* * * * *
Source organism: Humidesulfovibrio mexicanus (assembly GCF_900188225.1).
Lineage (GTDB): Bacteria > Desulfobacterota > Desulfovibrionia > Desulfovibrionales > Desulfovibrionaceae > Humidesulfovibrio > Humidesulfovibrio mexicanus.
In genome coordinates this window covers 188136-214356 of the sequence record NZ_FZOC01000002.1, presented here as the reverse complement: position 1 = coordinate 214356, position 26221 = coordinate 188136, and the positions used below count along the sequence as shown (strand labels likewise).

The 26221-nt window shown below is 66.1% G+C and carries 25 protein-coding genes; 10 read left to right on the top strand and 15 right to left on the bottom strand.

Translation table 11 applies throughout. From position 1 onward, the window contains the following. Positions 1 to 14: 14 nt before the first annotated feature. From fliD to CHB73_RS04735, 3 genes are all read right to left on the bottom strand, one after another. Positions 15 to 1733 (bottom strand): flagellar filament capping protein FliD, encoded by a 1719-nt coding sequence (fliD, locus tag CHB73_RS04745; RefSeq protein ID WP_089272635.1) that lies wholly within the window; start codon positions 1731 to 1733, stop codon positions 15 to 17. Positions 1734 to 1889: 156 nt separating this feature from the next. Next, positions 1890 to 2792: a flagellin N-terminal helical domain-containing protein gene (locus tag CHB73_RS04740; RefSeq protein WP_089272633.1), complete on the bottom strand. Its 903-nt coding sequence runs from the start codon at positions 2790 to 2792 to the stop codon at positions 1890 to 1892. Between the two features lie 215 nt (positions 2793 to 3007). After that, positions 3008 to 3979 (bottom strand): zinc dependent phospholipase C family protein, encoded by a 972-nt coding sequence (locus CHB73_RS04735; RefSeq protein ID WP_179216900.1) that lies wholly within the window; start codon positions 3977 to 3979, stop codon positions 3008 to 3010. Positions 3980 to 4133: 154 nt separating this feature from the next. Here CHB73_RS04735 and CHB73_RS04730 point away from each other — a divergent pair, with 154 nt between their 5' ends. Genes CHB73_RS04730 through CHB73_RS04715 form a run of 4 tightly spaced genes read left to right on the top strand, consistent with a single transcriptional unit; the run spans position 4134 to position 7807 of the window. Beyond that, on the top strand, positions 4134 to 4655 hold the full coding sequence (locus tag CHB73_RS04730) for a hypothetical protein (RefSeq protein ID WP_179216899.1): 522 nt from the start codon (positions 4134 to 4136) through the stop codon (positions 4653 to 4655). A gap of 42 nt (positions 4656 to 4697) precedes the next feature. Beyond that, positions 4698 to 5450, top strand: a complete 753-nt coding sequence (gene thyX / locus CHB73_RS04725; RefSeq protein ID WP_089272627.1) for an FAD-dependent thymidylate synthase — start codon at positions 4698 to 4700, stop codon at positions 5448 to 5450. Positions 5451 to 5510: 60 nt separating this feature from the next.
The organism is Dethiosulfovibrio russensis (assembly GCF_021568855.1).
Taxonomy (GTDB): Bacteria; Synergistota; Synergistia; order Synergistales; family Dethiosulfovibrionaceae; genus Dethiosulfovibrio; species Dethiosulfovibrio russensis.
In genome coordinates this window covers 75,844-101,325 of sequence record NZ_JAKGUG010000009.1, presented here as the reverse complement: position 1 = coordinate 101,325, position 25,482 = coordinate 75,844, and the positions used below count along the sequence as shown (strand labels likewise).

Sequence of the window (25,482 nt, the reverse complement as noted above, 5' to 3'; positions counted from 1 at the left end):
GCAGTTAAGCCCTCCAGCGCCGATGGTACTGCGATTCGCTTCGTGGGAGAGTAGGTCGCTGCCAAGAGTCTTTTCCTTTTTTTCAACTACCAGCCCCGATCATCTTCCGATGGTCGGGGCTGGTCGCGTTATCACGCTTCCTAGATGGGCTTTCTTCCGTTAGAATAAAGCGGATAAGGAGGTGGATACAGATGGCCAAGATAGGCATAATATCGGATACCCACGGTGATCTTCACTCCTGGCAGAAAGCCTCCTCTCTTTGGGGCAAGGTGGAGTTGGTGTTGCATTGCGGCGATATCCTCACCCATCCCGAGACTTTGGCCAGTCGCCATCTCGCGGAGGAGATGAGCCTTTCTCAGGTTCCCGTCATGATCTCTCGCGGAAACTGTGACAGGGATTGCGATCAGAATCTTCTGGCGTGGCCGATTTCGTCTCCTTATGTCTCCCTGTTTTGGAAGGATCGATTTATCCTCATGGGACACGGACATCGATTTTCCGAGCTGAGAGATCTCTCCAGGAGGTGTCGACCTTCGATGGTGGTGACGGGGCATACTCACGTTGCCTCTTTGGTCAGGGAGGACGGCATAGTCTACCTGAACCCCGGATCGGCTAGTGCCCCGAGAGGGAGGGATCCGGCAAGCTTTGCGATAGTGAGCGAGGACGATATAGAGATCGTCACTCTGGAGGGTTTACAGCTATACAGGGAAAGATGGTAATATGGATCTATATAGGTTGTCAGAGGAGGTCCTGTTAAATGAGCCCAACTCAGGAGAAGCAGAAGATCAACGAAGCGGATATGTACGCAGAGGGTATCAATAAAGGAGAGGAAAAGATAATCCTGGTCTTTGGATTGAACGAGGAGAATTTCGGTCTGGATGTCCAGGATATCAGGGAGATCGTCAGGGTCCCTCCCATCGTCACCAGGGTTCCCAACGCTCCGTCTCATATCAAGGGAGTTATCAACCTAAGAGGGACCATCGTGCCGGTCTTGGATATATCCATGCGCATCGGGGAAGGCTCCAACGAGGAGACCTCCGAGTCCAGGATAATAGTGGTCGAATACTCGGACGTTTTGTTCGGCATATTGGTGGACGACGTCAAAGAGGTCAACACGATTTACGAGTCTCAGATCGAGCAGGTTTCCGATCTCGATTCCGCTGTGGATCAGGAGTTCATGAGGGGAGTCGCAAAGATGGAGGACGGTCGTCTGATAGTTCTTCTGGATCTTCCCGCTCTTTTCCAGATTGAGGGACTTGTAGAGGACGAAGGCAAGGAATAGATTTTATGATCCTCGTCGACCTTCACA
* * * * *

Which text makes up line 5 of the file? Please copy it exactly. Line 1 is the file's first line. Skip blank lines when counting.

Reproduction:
Translation table 11 applies throughout. From position 1 onward, the window contains the following. Positions 1 to 14: 14 nt before the first annotated feature. From fliD to CHB73_RS04735, 3 genes are all read right to left on the bottom strand, one after another. Positions 15 to 1733 (bottom strand): flagellar filament capping protein FliD, encoded by a 1719-nt coding sequence (fliD, locus tag CHB73_RS04745; RefSeq protein ID WP_089272635.1) that lies wholly within the window; start codon positions 1731 to 1733, stop codon positions 15 to 17. Positions 1734 to 1889: 156 nt separating this feature from the next. Next, positions 1890 to 2792: a flagellin N-terminal helical domain-containing protein gene (locus tag CHB73_RS04740; RefSeq protein WP_089272633.1), complete on the bottom strand. Its 903-nt coding sequence runs from the start codon at positions 2790 to 2792 to the stop codon at positions 1890 to 1892. Between the two features lie 215 nt (positions 2793 to 3007). After that, positions 3008 to 3979 (bottom strand): zinc dependent phospholipase C family protein, encoded by a 972-nt coding sequence (locus CHB73_RS04735; RefSeq protein ID WP_179216900.1) that lies wholly within the window; start codon positions 3977 to 3979, stop codon positions 3008 to 3010. Positions 3980 to 4133: 154 nt separating this feature from the next. Here CHB73_RS04735 and CHB73_RS04730 point away from each other — a divergent pair, with 154 nt between their 5' ends. Genes CHB73_RS04730 through CHB73_RS04715 form a run of 4 tightly spaced genes read left to right on the top strand, consistent with a single transcriptional unit; the run spans position 4134 to position 7807 of the window. Beyond that, on the top strand, positions 4134 to 4655 hold the full coding sequence (locus tag CHB73_RS04730) for a hypothetical protein (RefSeq protein ID WP_179216899.1): 522 nt from the start codon (positions 4134 to 4136) through the stop codon (positions 4653 to 4655). A gap of 42 nt (positions 4656 to 4697) precedes the next feature. Beyond that, positions 4698 to 5450, top strand: a complete 753-nt coding sequence (gene thyX / locus CHB73_RS04725; RefSeq protein ID WP_089272627.1) for an FAD-dependent thymidylate synthase — start codon at positions 4698 to 4700, stop codon at positions 5448 to 5450. Positions 5451 to 5510: 60 nt separating this feature from the next.